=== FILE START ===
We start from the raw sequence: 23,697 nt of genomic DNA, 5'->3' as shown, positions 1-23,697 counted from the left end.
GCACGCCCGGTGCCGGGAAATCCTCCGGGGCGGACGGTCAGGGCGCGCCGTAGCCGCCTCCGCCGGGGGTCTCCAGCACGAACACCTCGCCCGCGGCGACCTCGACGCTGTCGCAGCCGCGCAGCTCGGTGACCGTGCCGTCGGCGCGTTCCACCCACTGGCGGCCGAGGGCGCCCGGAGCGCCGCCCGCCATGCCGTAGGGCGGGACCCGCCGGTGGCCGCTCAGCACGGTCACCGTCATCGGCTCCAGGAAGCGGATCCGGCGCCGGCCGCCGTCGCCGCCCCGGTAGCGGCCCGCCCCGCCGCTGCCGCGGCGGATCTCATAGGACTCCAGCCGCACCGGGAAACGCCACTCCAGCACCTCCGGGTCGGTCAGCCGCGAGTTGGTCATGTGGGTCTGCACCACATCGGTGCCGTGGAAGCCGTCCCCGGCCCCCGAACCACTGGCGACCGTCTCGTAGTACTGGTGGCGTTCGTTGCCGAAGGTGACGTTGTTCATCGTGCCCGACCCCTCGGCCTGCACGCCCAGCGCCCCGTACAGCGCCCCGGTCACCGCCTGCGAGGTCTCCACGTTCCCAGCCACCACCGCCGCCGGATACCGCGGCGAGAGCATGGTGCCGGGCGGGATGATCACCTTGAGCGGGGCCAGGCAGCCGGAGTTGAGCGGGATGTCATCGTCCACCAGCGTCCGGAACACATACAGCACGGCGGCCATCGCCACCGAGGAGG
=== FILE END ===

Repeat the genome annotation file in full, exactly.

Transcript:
We start from the raw sequence: 23,697 nt of genomic DNA, 5'->3' as shown, positions 1-23,697 counted from the left end.
GCACGCCCGGTGCCGGGAAATCCTCCGGGGCGGACGGTCAGGGCGCGCCGTAGCCGCCTCCGCCGGGGGTCTCCAGCACGAACACCTCGCCCGCGGCGACCTCGACGCTGTCGCAGCCGCGCAGCTCGGTGACCGTGCCGTCGGCGCGTTCCACCCACTGGCGGCCGAGGGCGCCCGGAGCGCCGCCCGCCATGCCGTAGGGCGGGACCCGCCGGTGGCCGCTCAGCACGGTCACCGTCATCGGCTCCAGGAAGCGGATCCGGCGCCGGCCGCCGTCGCCGCCCCGGTAGCGGCCCGCCCCGCCGCTGCCGCGGCGGATCTCATAGGACTCCAGCCGCACCGGGAAACGCCACTCCAGCACCTCCGGGTCGGTCAGCCGCGAGTTGGTCATGTGGGTCTGCACCACATCGGTGCCGTGGAAGCCGTCCCCGGCCCCCGAACCACTGGCGACCGTCTCGTAGTACTGGTGGCGTTCGTTGCCGAAGGTGACGTTGTTCATCGTGCCCGACCCCTCGGCCTGCACGCCCAGCGCCCCGTACAGCGCCCCGGTCACCGCCTGCGAGGTCTCCACGTTCCCAGCCACCACCGCCGCCGGATACCGCGGCGAGAGCATGGTGCCGGGCGGGATGATCACCTTGAGCGGGGCCAGGCAGCCGGAGTTGAGCGGGATGTCATCGTCCACCAGCGTCCGGAACACATACAGCACGGCGGCCATCGCCACCGAGGAGG